– Blogging is demanding. Fresh content is what drives traffic to a blog and keeps readers coming back, but it’s a constant challenge to feed the beast. Most bloggers will tell you that sustaining the mental and creative energy for it, along with the time commitment, isn’t easy. I used to blog an average of three times a week; now I’m down to twice a week which seems somewhat more manageable.

– Audience reach is surprising. In the beginning, most of the readers here were local. Now they come from all over, and local readers are a minority. (Hello out there, everyone!) Belonging to the Forum Communications Co.’s Area Voices online community has been a tremendous help with visibility. Most bloggers like some reassurance they’re not just talking to themselves. Area Voices has increased this blog’s exposure in ways I could never have accomplished alone.

– Blogging is rewarding. When you have a passion for a topic, such as health, blogging about it isn’t work; it’s satisfying and often fun. It’s especially rewarding when readers leave comments sharing their own thoughts and insight and experiences. The conversation becomes better, both for readers and for me.

Now let’s blow out the candles and have some cake!

Linkworthy 4.0: The overdue edition

I’m way overdue for another edition of Linkworthy, my semi-occasional collection of links to interesting health-related stuff recently encountered on the web.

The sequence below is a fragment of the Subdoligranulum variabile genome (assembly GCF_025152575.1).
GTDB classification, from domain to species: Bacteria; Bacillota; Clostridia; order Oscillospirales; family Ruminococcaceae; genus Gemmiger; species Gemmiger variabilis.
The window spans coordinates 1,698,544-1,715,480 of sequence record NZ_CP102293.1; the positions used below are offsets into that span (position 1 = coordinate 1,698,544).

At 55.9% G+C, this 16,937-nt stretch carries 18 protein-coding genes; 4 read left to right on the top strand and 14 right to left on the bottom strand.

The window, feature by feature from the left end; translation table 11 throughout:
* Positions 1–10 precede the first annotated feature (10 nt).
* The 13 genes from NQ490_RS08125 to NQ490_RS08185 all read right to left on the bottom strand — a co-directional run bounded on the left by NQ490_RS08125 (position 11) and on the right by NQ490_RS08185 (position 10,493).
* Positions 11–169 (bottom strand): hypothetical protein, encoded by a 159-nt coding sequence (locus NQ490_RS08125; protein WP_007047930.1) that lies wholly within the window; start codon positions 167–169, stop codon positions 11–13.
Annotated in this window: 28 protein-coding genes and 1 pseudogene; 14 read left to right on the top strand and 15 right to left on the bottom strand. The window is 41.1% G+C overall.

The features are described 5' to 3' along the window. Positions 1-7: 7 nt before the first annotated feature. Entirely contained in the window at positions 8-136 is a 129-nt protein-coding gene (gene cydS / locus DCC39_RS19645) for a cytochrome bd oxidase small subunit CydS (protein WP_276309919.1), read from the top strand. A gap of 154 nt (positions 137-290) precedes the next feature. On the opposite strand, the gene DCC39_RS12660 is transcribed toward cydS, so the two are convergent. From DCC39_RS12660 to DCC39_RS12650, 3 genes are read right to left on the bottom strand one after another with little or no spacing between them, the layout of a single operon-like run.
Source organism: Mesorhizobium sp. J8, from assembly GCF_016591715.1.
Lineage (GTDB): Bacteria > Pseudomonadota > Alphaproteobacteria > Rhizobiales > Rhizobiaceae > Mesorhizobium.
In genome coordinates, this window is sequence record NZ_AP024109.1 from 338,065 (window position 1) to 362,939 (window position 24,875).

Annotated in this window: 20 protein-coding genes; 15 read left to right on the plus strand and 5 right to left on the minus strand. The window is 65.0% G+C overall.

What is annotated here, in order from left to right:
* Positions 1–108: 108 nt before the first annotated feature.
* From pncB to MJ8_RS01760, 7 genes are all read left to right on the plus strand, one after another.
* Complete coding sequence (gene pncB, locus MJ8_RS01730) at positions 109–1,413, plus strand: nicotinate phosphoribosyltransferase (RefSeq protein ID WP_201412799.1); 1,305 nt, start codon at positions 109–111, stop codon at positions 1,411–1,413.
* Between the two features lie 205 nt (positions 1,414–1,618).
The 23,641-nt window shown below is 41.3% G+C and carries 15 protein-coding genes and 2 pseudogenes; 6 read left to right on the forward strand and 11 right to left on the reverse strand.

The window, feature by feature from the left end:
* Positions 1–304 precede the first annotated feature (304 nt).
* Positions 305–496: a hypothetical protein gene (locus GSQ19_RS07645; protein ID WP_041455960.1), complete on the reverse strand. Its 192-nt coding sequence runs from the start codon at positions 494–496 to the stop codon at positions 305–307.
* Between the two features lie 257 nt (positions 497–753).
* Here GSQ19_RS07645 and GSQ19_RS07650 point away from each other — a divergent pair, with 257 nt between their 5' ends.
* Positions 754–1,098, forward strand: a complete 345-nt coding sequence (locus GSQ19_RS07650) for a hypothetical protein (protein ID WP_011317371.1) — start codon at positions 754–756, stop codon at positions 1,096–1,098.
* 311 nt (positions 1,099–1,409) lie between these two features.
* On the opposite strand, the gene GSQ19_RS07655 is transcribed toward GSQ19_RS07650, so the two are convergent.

Besides, it’s time we all moved on from the Hatfield-McCoy post, which has accumulated several thousand hits since being published three days ago and is perhaps in need of a rest. (I’m just sayin’.)

Regional news first: The latest issue of Prairie Business Magazine includes a cover story about the use of high-tech diagnostic imaging, how the technology has evolved and how it’s being used in daily care. As a bonus, there’s also a story exploring the demand for doctors in rural health.

Did anyone catch the news earlier this week about a proposal by Michael Bloomberg, mayor of New York City, to ban extra-large soft drinks? On the surface, this might sound like a good tactic in the so-called war on obesity. Many people are questioning, however, the likelihood that a ban on large sodas will make much difference. The critics have weighed in here and here. The most colorful quote probably comes from the online commenter who opined that “we are like a bunch of lemmings headed for tyranny.”

Speaking of obesity, few people could have failed to miss the recent news about a study that discovered exercise does not in fact benefit everyone. Researchers analyzed six earlier studies and found that in about 10 percent of the participants, heart-related measures such as blood pressure, insulin level, cholesterol and triglycerides worsened with exercise.